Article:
uh, whether it’s a couple of weeks, I had a client just recently who ended up firing someone right before Thanksgiving. And, um, it was a, it was a lower level employee and they just said, look, if you give us a release, uh, we will continue to pay you through the end of the year. And, um,
uh, the, I was, I said, well, you know, you really don’t have to do that. And the guy said, you know, if, uh, if I don’t have to worry about her Sue and me through the holidays, uh, uh, that that’s worth it to me. And I think, again, one of the best advice pieces of advice I can give is,
uh, if you don’t put somebody in a tight spot where they feel like they’ve got to go and Sue you a lot of times, people, particularly if they go there, that they deserve to be fired, uh, we’ll sign the, uh, the release and, and, uh, go on about their life.<inaudible> All right. Interesting question,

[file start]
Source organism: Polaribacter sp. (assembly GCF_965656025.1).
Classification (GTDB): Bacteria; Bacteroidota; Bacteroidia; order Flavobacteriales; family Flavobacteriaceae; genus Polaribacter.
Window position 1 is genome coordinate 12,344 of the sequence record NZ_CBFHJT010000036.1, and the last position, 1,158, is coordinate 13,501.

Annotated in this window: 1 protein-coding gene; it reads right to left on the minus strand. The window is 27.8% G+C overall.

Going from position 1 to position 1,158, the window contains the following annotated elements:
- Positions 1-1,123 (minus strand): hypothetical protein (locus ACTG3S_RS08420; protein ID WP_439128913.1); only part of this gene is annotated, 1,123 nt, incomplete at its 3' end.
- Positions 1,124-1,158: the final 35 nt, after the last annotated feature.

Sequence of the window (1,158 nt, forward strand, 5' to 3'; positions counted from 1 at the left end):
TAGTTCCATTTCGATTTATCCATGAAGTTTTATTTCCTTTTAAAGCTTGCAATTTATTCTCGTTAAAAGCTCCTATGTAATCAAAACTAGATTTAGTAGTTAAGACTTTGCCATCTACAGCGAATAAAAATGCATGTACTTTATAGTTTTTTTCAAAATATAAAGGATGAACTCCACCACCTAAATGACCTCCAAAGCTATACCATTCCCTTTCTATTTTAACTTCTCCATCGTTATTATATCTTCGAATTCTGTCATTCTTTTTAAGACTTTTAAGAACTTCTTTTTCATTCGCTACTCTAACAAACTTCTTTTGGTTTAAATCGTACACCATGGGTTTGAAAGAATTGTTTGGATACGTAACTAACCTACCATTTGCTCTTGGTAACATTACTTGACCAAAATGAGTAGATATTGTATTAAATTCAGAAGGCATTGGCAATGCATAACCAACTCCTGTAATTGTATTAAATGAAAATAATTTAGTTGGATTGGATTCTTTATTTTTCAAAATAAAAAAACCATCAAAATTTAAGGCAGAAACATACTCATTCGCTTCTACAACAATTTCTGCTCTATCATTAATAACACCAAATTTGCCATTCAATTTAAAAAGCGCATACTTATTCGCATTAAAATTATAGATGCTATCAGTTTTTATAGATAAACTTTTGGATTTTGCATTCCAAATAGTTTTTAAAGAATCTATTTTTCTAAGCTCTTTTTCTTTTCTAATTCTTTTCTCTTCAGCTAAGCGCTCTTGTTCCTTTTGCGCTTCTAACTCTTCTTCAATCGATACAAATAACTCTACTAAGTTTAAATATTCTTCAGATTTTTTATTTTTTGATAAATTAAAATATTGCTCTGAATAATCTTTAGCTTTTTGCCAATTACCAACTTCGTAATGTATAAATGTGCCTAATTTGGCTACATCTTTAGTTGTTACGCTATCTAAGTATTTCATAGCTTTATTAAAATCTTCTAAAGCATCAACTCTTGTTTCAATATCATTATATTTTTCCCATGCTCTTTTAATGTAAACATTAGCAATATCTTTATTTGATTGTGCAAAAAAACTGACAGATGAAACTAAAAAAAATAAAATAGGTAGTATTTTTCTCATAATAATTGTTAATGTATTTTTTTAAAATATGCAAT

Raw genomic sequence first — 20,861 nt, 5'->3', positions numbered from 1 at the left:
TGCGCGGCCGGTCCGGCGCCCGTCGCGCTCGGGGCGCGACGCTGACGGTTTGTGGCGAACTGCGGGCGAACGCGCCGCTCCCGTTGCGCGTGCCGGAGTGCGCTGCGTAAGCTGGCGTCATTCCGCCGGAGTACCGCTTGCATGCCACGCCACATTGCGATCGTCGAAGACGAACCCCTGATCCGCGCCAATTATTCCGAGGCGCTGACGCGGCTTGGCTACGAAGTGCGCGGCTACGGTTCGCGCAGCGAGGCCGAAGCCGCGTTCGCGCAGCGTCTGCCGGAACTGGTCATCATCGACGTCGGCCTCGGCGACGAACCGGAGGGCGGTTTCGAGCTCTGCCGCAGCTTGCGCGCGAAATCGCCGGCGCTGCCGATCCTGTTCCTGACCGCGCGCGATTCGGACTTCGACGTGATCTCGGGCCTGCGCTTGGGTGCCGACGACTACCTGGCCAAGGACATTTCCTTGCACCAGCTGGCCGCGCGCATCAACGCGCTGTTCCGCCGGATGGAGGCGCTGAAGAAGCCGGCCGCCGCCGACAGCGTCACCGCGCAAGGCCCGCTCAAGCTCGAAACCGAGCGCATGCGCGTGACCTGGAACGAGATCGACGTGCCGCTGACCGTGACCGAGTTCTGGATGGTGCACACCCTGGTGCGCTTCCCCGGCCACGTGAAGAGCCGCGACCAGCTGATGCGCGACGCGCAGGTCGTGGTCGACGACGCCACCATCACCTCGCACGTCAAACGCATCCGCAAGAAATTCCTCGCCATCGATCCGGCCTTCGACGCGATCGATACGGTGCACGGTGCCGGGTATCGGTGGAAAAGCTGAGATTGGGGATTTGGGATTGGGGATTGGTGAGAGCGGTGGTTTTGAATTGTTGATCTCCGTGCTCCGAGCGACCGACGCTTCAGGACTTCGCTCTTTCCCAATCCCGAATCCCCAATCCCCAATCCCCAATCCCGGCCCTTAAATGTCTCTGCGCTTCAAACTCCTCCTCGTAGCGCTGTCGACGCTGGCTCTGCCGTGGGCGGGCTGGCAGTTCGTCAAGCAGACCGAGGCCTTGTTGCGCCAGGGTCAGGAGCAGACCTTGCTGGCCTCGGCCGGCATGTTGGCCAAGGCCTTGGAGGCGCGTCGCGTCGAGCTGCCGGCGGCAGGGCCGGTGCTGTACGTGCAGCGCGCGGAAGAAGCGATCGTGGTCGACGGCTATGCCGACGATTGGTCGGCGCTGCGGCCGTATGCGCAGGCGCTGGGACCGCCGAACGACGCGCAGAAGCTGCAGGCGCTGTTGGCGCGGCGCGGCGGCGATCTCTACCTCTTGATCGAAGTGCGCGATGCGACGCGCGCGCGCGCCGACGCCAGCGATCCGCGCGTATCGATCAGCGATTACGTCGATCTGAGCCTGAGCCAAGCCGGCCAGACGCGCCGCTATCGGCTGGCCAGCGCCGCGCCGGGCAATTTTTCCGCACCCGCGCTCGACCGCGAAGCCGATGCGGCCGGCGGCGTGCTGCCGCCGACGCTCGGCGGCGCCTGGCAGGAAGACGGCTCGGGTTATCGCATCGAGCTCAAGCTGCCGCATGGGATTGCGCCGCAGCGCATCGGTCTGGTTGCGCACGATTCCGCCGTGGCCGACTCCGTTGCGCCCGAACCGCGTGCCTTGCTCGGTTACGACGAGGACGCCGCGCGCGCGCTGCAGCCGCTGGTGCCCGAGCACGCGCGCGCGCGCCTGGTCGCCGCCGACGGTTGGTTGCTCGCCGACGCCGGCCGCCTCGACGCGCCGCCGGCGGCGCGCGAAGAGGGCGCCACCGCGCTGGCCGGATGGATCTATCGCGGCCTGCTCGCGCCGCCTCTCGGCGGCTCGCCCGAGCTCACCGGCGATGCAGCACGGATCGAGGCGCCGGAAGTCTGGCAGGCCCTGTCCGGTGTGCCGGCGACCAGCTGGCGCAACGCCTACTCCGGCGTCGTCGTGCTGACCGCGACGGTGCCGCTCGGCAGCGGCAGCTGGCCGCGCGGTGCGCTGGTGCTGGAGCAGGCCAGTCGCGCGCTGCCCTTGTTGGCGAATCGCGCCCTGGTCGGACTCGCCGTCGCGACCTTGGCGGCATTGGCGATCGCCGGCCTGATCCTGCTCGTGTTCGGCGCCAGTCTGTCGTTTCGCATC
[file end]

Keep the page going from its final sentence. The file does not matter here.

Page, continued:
Alan. Thank you once again, very, very interesting For, uh, three more minutes. If there’s any more questions, please pop in. We’ll wait, we’ll hang out for a little while Anyone got any questions, folks?<inaudible><inaudible> All right. I’ll share with you that while we’re waiting for more questions to come in, that if you would like a replay of Alan’s webinar,
it won’t be available for replay on the website. It’ll be posted within 24 hours within the members toolkit. Any other questions?<inaudible> I guess not, Alan, thank you very much. Thanks once again, for joining us last call for questions, folks. All right. Well, thank you very much. That’s a great question. If you’ve got an hourly employee,
you need to have him clock in. You need to, you need them to keep some sort of record of their, of their work, because if you were to have a problem down the road, uh, and you don’t keep the law requires the, it puts the burden on the employer to maintain an accurate record of the hours worked. And so if you get into a dispute about it later on,
uh, the employee’s reasonable recollection of how much they work is going to be presumptive. So it, any hourly employee needs to keep a record. Now you can do that from an automated standpoint, or you can just simply have a time sheet, but that to me would be nonnegotiable with hourly rate employee<inaudible> All right, folks. I’ve un-muted everyone. If you have a question,